Having been with Max Mara for the past 52 years, Lusuardi has witnessed some of the most exciting periods in fashion. The Italian group’s Fashion Director talks about timeless style and the longevity of the 101801 coat.
You’ve been with the company for a long time. What do you like most about your job?
There are a few things that I enjoy about my job, such as working on the designs and construction of the garments that the brand produces so that they stand for nothing but excellence. And then there’s the research aspect. I also enjoy working with the different designers to create the collections that fall under the Max Mara family.
There are so many lines within the group. How do you ensure they all fit the Max Mara DNA?
It boils down to consistency. Every Max Mara line has its own identity and style. Their customers are different too. So it’s important every collection is consistent, yet at the same time evolves. We need to remember that the customers are evolving in their needs too. We have to take care of that.
How has the Max Mara woman evolved?
Women are more involved in the office, so naturally, fashion had to cater to that. During the ’90s, fashion went global. But the most interesting thing was that you could find women that perfectly fit the Max Mara identity anywhere in the world. It could be one collection from Max Mara, and women everywhere could identify themselves in it. It’s an interesting generation of women we’re seeing now. They are more self-conscious and aware of quality. For example, there’s the 101801 coat. It is an icon of excellent quality. The cut of the coat was popular in the ’80s, but it’s striking a chord with the daughters of the women who bought the coat. The coat really follows Max Mara’s DNA of timelessness and everlasting quality.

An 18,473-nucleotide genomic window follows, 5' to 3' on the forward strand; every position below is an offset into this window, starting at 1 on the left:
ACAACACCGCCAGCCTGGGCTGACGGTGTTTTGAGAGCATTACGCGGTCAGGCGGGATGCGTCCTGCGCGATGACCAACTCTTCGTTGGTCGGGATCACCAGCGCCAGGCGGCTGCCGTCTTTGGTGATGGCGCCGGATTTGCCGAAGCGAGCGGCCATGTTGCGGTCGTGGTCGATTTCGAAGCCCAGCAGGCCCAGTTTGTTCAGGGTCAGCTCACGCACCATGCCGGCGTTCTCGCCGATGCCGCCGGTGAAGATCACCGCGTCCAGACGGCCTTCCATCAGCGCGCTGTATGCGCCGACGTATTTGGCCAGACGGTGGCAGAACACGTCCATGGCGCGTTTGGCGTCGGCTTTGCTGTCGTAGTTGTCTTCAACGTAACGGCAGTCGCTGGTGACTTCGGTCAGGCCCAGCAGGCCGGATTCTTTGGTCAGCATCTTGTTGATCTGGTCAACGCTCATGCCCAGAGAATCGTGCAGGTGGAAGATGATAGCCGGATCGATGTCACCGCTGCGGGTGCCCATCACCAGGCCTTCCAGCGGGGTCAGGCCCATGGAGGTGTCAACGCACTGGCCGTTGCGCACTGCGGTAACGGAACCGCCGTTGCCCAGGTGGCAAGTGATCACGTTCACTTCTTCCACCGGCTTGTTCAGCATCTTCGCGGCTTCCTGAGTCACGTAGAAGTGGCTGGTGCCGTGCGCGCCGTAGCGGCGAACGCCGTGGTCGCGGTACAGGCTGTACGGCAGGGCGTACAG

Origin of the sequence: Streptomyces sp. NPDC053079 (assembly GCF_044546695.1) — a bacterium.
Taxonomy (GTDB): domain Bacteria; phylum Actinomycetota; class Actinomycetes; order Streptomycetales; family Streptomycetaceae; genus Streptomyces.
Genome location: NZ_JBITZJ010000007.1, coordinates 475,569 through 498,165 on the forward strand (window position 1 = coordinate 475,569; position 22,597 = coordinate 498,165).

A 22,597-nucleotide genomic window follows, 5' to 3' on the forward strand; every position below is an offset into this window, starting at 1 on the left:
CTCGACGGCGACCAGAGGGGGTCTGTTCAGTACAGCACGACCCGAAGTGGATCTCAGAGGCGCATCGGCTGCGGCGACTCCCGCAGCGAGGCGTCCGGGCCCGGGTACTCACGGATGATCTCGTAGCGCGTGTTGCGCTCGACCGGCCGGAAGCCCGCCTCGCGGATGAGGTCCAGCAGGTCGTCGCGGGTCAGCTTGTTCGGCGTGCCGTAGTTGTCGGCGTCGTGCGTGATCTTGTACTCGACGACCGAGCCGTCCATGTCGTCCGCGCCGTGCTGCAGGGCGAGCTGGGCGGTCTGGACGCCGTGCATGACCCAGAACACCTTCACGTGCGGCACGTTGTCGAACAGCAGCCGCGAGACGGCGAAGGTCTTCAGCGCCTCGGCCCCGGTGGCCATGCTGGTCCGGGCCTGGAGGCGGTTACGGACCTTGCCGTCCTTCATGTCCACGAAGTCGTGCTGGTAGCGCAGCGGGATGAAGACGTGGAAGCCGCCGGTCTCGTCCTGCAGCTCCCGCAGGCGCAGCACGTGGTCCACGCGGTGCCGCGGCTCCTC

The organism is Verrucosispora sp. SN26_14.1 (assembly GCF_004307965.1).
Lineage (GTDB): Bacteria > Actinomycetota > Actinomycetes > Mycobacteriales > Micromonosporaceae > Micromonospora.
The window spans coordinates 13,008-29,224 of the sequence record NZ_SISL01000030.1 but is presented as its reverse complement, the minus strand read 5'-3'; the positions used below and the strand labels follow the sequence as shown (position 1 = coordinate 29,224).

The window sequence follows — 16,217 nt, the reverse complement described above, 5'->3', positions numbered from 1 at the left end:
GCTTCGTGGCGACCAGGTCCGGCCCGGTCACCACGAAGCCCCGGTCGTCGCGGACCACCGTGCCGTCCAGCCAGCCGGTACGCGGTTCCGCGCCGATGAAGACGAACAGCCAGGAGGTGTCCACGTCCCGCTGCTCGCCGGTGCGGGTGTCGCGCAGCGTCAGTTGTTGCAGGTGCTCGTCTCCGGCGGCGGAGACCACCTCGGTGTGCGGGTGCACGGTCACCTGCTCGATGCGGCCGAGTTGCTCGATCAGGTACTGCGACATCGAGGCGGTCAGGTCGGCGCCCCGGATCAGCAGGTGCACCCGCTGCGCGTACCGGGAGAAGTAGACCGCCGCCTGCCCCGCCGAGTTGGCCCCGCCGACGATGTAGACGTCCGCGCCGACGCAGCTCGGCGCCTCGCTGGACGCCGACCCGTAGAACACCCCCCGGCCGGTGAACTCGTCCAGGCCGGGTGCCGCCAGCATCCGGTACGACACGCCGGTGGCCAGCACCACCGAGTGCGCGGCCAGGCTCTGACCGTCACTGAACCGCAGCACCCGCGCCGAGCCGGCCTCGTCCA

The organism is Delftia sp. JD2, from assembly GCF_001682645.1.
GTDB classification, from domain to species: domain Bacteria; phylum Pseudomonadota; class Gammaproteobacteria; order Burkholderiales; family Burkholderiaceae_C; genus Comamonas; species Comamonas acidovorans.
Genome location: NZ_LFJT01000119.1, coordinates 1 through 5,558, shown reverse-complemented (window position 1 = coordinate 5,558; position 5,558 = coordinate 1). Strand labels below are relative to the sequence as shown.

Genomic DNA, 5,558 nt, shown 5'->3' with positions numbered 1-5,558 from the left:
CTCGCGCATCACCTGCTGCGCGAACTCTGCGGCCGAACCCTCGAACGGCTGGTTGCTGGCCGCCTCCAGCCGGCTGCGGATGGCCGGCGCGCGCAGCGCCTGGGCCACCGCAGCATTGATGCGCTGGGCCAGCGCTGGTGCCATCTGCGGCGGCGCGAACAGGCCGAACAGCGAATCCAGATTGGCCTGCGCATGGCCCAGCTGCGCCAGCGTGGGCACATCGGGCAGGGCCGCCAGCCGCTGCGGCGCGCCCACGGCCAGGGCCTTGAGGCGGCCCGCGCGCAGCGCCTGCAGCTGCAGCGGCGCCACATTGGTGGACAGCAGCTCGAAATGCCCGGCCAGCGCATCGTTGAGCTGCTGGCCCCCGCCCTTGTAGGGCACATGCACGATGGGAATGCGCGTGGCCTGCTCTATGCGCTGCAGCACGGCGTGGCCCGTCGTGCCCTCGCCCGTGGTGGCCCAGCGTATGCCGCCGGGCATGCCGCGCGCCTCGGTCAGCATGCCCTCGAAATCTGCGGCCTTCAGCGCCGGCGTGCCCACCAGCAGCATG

How often do you listen to the customer?
I listen enough. It’s more about knowing what women say they want versus what they need. Show collections are important because they help paint an image in the magazines. Then there’s retail, which is what’s really happening. This is why it was so important to open the first Sportmax store in 1965. We wanted to be able to listen to women and understand everything.
What do you look for in a talent?
Two things: First, you must be able to design and construct a coat. Second, it’s just a gut feeling!
A plush puffer jacket for the woman on the move
Italian design is exemplified at Max Mara